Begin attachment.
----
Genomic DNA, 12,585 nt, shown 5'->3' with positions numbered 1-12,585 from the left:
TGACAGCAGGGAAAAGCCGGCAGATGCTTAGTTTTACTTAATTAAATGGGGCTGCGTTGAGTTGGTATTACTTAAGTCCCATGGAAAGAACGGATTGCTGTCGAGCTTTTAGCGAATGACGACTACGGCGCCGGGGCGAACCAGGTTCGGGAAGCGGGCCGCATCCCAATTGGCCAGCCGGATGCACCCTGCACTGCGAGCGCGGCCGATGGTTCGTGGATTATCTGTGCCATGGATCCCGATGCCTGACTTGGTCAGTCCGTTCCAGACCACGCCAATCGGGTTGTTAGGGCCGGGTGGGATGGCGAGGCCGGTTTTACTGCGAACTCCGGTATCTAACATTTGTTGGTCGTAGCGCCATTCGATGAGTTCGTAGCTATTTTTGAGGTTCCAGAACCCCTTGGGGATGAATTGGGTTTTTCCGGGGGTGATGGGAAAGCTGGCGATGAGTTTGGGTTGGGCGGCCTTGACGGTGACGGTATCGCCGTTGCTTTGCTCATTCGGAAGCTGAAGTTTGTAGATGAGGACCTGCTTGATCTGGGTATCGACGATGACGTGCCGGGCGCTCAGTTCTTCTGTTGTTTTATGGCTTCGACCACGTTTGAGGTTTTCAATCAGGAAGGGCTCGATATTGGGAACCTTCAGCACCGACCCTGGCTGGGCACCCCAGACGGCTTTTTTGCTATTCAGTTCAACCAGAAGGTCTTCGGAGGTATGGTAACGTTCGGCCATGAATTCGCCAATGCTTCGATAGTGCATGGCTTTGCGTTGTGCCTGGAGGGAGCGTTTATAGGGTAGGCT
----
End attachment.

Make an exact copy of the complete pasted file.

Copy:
Genomic DNA, 12,585 nt, shown 5'->3' with positions numbered 1-12,585 from the left:
TGACAGCAGGGAAAAGCCGGCAGATGCTTAGTTTTACTTAATTAAATGGGGCTGCGTTGAGTTGGTATTACTTAAGTCCCATGGAAAGAACGGATTGCTGTCGAGCTTTTAGCGAATGACGACTACGGCGCCGGGGCGAACCAGGTTCGGGAAGCGGGCCGCATCCCAATTGGCCAGCCGGATGCACCCTGCACTGCGAGCGCGGCCGATGGTTCGTGGATTATCTGTGCCATGGATCCCGATGCCTGACTTGGTCAGTCCGTTCCAGACCACGCCAATCGGGTTGTTAGGGCCGGGTGGGATGGCGAGGCCGGTTTTACTGCGAACTCCGGTATCTAACATTTGTTGGTCGTAGCGCCATTCGATGAGTTCGTAGCTATTTTTGAGGTTCCAGAACCCCTTGGGGATGAATTGGGTTTTTCCGGGGGTGATGGGAAAGCTGGCGATGAGTTTGGGTTGGGCGGCCTTGACGGTGACGGTATCGCCGTTGCTTTGCTCATTCGGAAGCTGAAGTTTGTAGATGAGGACCTGCTTGATCTGGGTATCGACGATGACGTGCCGGGCGCTCAGTTCTTCTGTTGTTTTATGGCTTCGACCACGTTTGAGGTTTTCAATCAGGAAGGGCTCGATATTGGGAACCTTCAGCACCGACCCTGGCTGGGCACCCCAGACGGCTTTTTTGCTATTCAGTTCAACCAGAAGGTCTTCGGAGGTATGGTAACGTTCGGCCATGAATTCGCCAATGCTTCGATAGTGCATGGCTTTGCGTTGTGCCTGGAGGGAGCGTTTATAGGGTAGGCT